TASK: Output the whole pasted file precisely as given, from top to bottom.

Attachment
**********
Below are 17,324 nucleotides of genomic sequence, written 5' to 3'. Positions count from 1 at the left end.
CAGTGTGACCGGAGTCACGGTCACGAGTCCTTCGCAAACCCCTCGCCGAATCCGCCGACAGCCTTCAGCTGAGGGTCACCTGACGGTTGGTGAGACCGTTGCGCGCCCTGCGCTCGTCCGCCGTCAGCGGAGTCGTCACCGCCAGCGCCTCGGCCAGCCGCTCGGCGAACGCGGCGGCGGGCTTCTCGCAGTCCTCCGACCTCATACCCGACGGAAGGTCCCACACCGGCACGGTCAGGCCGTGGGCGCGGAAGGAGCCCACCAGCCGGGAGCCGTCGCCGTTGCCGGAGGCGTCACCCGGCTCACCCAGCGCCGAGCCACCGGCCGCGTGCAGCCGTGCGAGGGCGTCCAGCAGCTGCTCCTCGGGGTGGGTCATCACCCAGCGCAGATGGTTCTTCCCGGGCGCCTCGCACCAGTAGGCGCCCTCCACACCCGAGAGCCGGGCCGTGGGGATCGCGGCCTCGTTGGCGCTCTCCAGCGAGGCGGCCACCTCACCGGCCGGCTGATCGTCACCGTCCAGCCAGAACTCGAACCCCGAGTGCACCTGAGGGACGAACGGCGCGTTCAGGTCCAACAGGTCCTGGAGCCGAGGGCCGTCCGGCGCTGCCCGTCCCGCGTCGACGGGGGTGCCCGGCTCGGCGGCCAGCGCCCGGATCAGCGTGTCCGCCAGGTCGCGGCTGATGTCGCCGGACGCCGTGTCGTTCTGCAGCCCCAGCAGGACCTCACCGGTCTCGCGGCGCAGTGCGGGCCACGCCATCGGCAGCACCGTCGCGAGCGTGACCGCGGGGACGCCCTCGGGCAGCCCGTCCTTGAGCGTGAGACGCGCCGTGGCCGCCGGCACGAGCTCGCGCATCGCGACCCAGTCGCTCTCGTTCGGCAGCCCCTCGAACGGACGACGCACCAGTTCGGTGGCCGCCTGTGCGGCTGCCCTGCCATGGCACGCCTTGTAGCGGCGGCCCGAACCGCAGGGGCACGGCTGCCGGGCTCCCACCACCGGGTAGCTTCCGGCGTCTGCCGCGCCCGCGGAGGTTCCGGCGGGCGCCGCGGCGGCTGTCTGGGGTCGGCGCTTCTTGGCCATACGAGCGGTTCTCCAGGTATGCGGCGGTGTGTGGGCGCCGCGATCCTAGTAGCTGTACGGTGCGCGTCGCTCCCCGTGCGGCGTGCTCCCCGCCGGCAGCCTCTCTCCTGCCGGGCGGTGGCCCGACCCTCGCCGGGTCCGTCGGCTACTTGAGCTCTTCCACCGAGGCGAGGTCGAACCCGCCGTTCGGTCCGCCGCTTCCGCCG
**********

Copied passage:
Below are 17,324 nucleotides of genomic sequence, written 5' to 3'. Positions count from 1 at the left end.
CAGTGTGACCGGAGTCACGGTCACGAGTCCTTCGCAAACCCCTCGCCGAATCCGCCGACAGCCTTCAGCTGAGGGTCACCTGACGGTTGGTGAGACCGTTGCGCGCCCTGCGCTCGTCCGCCGTCAGCGGAGTCGTCACCGCCAGCGCCTCGGCCAGCCGCTCGGCGAACGCGGCGGCGGGCTTCTCGCAGTCCTCCGACCTCATACCCGACGGAAGGTCCCACACCGGCACGGTCAGGCCGTGGGCGCGGAAGGAGCCCACCAGCCGGGAGCCGTCGCCGTTGCCGGAGGCGTCACCCGGCTCACCCAGCGCCGAGCCACCGGCCGCGTGCAGCCGTGCGAGGGCGTCCAGCAGCTGCTCCTCGGGGTGGGTCATCACCCAGCGCAGATGGTTCTTCCCGGGCGCCTCGCACCAGTAGGCGCCCTCCACACCCGAGAGCCGGGCCGTGGGGATCGCGGCCTCGTTGGCGCTCTCCAGCGAGGCGGCCACCTCACCGGCCGGCTGATCGTCACCGTCCAGCCAGAACTCGAACCCCGAGTGCACCTGAGGGACGAACGGCGCGTTCAGGTCCAACAGGTCCTGGAGCCGAGGGCCGTCCGGCGCTGCCCGTCCCGCGTCGACGGGGGTGCCCGGCTCGGCGGCCAGCGCCCGGATCAGCGTGTCCGCCAGGTCGCGGCTGATGTCGCCGGACGCCGTGTCGTTCTGCAGCCCCAGCAGGACCTCACCGGTCTCGCGGCGCAGTGCGGGCCACGCCATCGGCAGCACCGTCGCGAGCGTGACCGCGGGGACGCCCTCGGGCAGCCCGTCCTTGAGCGTGAGACGCGCCGTGGCCGCCGGCACGAGCTCGCGCATCGCGACCCAGTCGCTCTCGTTCGGCAGCCCCTCGAACGGACGACGCACCAGTTCGGTGGCCGCCTGTGCGGCTGCCCTGCCATGGCACGCCTTGTAGCGGCGGCCCGAACCGCAGGGGCACGGCTGCCGGGCTCCCACCACCGGGTAGCTTCCGGCGTCTGCCGCGCCCGCGGAGGTTCCGGCGGGCGCCGCGGCGGCTGTCTGGGGTCGGCGCTTCTTGGCCATACGAGCGGTTCTCCAGGTATGCGGCGGTGTGTGGGCGCCGCGATCCTAGTAGCTGTACGGTGCGCGTCGCTCCCCGTGCGGCGTGCTCCCCGCCGGCAGCCTCTCTCCTGCCGGGCGGTGGCCCGACCCTCGCCGGGTCCGTCGGCTACTTGAGCTCTTCCACCGAGGCGAGGTCGAACCCGCCGTTCGGTCCGCCGCTTCCGCCG